The internet always loves a good old puzzle but a silent animation that’s causing people to “hear” it has left many baffled.
The gif was posted on Twitter by Dr Lisa DeBruine, a psychologist at the University of Glasgow, who asked: “Does anyone in visual perception know why you can hear this gif?”
In her Twitter poll, 70% reported hearing a “thudding” noise each time the pylon landed, while 3% said they heard something else.
Some Twitter users (18%) said they they didn’t hear any noise at all while the remainder of respondents (9%) chose not to reveal whether they had heard anything.
Dr Maria Chait, professor of Auditory Cognitive Neuroscience at the UCL Ear Institute, believes it is down to the brain trying to fill in missing information.
She said: “Our experiences in the natural environment are multisensory – both visual and auditory, and through experience the brain learns to associate or ‘bind’ these inputs into a holistic percept.
“Certain combinations of vision and sound are so common that, over time, we begin to automatically ‘fill in’ the sound based on the image.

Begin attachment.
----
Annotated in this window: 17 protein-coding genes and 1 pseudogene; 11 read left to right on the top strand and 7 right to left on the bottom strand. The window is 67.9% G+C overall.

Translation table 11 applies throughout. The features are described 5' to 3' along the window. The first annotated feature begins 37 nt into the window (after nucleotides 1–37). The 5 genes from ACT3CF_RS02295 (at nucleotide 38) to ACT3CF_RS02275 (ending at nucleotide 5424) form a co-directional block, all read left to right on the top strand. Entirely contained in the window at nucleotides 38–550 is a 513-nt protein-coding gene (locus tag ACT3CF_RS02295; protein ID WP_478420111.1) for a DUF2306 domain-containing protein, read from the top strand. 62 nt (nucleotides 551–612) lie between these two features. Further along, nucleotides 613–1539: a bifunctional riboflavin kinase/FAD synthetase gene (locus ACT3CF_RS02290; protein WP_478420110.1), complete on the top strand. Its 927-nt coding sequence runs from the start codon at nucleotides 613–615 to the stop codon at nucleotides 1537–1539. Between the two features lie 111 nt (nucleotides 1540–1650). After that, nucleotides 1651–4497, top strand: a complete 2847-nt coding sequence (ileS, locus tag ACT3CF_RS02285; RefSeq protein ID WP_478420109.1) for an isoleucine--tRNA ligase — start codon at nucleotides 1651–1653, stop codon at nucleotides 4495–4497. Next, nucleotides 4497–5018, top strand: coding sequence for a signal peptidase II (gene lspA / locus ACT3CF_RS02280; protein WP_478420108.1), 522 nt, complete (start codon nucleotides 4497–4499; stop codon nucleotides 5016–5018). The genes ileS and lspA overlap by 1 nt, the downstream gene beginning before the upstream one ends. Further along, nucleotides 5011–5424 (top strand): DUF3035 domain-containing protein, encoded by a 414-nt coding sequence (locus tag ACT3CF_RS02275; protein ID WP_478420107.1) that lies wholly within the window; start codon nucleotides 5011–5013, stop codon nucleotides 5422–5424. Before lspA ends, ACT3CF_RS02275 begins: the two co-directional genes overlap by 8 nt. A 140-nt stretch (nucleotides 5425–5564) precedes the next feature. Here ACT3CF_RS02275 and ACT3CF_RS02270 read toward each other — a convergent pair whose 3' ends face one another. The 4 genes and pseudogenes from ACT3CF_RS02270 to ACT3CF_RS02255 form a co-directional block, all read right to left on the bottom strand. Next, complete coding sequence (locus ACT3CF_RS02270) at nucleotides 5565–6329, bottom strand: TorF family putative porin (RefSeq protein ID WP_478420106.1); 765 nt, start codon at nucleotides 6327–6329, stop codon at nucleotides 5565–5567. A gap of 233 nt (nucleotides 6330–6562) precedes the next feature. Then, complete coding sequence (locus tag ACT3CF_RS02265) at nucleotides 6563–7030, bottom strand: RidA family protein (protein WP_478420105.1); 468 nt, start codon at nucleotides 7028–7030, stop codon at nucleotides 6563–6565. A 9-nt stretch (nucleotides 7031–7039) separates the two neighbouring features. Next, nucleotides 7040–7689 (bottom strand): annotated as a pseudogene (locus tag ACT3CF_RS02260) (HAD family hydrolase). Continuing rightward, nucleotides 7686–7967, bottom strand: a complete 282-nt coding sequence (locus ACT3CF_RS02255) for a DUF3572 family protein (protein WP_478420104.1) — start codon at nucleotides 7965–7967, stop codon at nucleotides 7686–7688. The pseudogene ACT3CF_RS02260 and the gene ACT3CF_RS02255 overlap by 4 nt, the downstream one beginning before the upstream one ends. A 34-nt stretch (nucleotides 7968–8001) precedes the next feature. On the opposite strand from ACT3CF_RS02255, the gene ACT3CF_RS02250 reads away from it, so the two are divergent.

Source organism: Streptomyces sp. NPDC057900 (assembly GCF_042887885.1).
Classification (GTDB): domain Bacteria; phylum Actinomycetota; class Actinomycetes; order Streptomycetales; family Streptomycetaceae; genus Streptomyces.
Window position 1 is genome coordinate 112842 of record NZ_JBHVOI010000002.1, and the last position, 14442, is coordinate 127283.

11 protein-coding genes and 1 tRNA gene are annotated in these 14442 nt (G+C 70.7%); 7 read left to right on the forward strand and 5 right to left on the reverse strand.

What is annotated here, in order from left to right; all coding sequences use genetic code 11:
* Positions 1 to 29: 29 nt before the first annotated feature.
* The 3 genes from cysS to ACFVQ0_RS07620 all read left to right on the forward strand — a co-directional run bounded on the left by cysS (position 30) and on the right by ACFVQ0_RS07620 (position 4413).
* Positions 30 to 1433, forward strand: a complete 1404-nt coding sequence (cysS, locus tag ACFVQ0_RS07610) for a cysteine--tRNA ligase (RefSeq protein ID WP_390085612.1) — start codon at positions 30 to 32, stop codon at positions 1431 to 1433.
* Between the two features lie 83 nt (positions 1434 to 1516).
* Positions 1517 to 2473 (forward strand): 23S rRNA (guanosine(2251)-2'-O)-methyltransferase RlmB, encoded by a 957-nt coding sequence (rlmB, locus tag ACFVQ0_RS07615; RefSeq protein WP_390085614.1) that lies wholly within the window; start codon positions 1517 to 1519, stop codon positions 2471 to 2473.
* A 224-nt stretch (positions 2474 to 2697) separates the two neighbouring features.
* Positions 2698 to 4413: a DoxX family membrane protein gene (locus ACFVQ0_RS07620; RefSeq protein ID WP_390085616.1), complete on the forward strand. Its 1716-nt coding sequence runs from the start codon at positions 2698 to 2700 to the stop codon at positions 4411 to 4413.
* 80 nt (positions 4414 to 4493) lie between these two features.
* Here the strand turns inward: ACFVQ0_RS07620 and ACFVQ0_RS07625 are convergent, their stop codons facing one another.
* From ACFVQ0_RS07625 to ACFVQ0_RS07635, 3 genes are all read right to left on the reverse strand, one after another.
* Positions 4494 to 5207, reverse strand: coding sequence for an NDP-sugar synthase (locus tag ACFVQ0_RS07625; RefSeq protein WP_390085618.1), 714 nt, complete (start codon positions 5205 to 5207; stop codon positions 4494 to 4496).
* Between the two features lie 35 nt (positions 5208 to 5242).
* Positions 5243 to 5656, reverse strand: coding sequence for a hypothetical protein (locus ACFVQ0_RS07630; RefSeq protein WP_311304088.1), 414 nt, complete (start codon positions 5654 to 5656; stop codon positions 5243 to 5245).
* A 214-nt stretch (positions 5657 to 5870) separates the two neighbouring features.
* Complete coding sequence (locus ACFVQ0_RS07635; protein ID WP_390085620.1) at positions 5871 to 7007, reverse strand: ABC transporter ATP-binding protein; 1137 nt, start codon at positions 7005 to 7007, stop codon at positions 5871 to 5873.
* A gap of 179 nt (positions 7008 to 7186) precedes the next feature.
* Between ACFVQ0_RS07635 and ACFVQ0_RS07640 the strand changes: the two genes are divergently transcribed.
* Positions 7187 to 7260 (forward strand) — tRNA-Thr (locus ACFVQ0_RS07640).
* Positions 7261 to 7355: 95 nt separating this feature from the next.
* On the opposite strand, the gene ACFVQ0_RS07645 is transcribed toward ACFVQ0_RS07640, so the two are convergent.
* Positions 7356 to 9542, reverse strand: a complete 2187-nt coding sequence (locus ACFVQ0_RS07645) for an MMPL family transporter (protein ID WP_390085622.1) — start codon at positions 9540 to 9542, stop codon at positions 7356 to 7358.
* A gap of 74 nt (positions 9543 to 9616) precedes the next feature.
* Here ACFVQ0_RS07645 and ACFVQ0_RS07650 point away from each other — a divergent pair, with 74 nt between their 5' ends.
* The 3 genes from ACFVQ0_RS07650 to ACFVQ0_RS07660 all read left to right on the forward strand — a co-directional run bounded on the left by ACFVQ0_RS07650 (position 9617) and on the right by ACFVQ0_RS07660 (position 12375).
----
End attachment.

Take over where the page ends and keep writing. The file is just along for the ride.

“So, indeed, if there is a strong previous association we can ‘hear’ sounds that are expected but not actually present.
“This is what is happening in this gif and the percept is also strengthened by the perspective: the jumping pole is relatively distant from the observer.
“Since light travels faster than sound our brains see the drop and predicts the associated sound will arrive shortly after.”
Dr Gustav Kuhn, a reader in Psychology at Goldsmiths, University of London, said the brain sometimes uses “informed guesswork” in its perceptual process.
He added: “Whilst our senses provide us with lots of information about the world, this sensory information is often ambiguous. So we use our knowledge and experience to make sense of it.”
Dr Elliot Freeman, a senior lecturer in psychology at City, University of London, goes a step further.
He believes the phenomenon is correlated to a form of synaesthesia where the sense of sight triggers a sense of hearing.
Synaesthesia is actually quite rare (around 4% of the population possesses some form of the condition), but Dr Freeman believes that the “strong motion energy” in the shaking pylon gif, paired with the expectation of something falling, triggers the auditory cortex – the region in the brain that processes sound – explaining why so many people are able to hear the “thud”.